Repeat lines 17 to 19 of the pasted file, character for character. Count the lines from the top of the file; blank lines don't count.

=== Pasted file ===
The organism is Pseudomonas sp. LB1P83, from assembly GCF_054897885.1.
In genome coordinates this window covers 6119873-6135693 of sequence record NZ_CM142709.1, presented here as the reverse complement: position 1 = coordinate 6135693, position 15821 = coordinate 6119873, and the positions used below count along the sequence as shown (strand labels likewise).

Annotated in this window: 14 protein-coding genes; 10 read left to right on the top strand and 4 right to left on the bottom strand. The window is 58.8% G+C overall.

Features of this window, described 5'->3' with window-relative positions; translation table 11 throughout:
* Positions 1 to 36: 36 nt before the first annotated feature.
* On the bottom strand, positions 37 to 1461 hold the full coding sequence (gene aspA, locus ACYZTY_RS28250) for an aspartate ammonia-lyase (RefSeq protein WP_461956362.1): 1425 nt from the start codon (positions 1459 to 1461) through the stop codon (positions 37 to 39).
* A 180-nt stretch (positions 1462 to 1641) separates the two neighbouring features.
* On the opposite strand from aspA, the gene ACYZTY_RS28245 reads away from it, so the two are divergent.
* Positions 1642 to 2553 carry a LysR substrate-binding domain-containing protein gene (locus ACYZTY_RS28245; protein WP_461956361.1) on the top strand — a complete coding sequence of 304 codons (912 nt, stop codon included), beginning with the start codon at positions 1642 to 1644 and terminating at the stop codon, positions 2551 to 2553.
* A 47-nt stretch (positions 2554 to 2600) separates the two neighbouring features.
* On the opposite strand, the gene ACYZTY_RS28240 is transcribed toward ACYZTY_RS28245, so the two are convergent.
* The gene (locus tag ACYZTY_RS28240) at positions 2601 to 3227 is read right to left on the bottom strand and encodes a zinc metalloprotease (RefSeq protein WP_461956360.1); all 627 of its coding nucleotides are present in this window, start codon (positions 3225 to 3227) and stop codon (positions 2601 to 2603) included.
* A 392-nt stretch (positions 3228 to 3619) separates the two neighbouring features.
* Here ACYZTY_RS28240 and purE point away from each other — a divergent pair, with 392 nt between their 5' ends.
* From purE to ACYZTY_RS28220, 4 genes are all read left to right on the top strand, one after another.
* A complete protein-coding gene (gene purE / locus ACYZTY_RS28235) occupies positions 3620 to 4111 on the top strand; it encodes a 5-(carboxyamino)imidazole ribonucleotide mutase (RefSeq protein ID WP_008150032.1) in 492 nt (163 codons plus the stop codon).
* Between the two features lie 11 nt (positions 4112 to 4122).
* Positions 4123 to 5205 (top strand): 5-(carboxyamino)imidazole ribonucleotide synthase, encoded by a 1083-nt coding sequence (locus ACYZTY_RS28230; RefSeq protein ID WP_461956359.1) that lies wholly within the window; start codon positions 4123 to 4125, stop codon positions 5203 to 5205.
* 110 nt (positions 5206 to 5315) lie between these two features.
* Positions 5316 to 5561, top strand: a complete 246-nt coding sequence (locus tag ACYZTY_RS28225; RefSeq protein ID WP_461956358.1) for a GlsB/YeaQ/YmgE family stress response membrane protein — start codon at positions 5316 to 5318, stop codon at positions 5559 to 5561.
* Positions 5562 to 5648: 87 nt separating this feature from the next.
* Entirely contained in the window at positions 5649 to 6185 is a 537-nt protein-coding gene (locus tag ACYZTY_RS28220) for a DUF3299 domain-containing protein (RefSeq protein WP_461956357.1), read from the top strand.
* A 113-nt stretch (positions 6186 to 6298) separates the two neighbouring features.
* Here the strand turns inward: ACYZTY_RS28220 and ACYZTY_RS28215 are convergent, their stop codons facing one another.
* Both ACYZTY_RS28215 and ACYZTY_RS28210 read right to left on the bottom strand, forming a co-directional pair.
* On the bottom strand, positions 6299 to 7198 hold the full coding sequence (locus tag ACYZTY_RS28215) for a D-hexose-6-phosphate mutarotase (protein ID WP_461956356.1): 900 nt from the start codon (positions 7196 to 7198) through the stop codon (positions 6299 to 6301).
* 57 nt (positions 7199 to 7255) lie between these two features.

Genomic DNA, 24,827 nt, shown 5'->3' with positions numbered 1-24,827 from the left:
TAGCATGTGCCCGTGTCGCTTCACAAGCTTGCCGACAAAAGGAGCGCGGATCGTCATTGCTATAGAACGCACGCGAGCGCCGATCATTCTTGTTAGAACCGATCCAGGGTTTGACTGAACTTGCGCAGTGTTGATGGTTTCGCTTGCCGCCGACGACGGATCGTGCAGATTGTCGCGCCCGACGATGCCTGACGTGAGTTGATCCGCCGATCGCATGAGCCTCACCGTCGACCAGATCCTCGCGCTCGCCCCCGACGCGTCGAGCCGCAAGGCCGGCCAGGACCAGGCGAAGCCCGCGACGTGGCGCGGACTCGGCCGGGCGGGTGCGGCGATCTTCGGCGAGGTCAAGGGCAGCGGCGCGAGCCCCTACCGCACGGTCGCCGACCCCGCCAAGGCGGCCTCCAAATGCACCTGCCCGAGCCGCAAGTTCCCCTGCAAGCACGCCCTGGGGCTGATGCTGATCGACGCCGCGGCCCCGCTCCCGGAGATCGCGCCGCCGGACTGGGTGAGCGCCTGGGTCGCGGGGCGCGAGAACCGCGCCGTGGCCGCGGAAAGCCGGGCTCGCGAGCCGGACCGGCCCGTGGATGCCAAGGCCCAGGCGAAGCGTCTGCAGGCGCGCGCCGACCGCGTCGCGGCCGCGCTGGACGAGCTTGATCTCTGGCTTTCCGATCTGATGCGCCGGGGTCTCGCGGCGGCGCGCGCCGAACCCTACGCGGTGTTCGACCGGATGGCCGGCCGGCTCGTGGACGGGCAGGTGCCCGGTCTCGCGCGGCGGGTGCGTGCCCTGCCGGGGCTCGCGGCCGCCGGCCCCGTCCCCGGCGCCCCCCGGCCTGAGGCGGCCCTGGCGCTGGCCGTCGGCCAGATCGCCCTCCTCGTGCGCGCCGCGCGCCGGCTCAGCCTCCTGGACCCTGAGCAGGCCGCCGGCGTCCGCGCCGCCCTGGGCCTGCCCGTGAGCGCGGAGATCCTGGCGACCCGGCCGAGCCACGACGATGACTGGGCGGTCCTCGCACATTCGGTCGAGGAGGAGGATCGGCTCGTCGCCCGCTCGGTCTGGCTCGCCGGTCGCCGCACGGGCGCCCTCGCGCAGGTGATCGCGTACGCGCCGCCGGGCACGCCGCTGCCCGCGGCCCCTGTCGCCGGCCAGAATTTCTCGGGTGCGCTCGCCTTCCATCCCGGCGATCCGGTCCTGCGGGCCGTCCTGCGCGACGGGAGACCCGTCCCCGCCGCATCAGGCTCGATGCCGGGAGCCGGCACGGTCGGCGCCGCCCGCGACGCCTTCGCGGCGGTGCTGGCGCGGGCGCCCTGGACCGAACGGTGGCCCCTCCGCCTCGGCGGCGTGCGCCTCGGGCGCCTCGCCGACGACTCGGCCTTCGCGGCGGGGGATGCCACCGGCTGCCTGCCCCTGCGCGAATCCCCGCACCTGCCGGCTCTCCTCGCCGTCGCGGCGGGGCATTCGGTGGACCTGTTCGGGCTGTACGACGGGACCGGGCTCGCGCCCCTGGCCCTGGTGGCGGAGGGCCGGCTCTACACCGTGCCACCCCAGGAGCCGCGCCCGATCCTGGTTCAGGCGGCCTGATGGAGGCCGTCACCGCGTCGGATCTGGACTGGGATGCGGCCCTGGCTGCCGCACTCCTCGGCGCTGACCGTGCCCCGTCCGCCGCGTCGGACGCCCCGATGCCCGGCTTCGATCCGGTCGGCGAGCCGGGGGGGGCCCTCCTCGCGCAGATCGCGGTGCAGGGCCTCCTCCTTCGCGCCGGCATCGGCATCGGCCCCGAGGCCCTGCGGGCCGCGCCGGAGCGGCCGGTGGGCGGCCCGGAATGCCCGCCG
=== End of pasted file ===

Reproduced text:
* Between the two features lie 11 nt (positions 4112 to 4122).
* Positions 4123 to 5205 (top strand): 5-(carboxyamino)imidazole ribonucleotide synthase, encoded by a 1083-nt coding sequence (locus ACYZTY_RS28230; RefSeq protein ID WP_461956359.1) that lies wholly within the window; start codon positions 4123 to 4125, stop codon positions 5203 to 5205.
* 110 nt (positions 5206 to 5315) lie between these two features.